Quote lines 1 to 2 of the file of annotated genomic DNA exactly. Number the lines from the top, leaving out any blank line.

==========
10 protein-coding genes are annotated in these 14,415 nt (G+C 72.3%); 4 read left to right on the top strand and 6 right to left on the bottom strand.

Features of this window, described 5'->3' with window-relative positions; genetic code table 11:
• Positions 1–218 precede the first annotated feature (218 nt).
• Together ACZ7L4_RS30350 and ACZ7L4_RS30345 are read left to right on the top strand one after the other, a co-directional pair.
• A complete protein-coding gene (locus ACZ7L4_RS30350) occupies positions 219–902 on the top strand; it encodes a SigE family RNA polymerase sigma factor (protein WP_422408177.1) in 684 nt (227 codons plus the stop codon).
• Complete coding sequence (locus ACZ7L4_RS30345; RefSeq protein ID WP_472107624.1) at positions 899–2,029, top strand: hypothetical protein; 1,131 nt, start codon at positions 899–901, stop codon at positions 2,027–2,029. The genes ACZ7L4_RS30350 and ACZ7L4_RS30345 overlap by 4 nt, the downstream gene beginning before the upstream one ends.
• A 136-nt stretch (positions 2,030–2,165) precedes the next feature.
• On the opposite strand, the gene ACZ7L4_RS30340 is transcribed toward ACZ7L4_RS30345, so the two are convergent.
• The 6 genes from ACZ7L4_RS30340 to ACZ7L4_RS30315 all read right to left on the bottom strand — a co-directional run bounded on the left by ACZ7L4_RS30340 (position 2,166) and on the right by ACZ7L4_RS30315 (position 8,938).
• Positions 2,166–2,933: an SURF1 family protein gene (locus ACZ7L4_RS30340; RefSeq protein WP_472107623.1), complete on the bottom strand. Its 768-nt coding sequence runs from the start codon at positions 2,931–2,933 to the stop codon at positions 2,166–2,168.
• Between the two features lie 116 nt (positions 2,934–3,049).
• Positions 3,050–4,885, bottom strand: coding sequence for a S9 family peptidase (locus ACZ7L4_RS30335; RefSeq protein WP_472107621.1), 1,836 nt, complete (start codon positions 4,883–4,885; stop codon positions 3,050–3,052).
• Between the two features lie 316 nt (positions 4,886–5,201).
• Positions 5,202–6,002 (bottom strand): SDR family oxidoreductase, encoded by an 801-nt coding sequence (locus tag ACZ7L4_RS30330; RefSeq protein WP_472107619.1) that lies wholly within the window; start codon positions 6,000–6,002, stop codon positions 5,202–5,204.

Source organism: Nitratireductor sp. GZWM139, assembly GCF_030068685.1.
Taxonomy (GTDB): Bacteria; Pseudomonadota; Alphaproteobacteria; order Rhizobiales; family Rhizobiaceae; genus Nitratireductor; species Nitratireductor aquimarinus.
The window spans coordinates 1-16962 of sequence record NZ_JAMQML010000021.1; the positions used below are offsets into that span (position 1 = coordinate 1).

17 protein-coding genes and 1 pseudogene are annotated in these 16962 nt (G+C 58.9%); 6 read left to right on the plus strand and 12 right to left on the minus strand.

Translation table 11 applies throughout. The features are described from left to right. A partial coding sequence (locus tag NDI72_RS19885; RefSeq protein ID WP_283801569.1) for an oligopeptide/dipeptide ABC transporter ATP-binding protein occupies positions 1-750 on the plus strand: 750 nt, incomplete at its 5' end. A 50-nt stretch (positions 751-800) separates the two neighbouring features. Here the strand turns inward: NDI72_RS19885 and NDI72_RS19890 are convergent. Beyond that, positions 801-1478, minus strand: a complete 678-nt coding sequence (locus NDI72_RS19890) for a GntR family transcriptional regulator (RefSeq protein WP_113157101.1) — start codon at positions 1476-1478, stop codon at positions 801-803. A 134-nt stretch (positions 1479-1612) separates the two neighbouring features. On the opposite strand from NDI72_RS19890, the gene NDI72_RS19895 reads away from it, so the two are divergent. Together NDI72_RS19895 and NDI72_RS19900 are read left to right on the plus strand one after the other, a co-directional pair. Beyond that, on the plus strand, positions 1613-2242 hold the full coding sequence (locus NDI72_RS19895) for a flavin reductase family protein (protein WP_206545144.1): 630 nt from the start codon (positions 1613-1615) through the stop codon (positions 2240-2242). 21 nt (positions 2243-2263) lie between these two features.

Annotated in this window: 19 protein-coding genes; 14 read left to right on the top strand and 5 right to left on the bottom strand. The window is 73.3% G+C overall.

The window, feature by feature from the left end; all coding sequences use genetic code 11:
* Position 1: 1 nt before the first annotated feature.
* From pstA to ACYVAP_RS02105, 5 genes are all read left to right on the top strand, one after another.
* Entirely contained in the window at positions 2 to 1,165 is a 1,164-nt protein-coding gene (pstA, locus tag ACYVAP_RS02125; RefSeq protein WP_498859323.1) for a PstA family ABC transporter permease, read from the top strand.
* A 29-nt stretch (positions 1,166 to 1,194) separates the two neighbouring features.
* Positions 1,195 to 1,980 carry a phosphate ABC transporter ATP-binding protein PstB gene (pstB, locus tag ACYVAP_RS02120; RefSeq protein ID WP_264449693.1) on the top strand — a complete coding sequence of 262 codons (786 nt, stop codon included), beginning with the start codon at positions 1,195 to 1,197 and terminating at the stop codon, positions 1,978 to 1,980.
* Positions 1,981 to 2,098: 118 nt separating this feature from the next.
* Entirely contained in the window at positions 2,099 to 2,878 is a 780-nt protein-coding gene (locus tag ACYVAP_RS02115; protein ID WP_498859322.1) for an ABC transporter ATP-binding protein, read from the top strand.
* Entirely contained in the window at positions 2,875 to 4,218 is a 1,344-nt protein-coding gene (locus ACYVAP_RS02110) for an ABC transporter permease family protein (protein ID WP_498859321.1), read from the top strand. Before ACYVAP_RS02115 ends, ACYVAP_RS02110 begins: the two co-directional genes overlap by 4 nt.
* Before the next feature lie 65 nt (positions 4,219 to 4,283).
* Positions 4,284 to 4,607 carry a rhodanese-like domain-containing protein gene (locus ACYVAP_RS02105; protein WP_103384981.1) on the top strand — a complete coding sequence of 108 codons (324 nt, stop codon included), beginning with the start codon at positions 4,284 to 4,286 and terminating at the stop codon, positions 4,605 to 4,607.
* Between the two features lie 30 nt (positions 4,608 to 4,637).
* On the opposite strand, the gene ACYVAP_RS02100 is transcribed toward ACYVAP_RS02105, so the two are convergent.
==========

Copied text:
10 protein-coding genes are annotated in these 14,415 nt (G+C 72.3%); 4 read left to right on the top strand and 6 right to left on the bottom strand.

Features of this window, described 5'->3' with window-relative positions; genetic code table 11: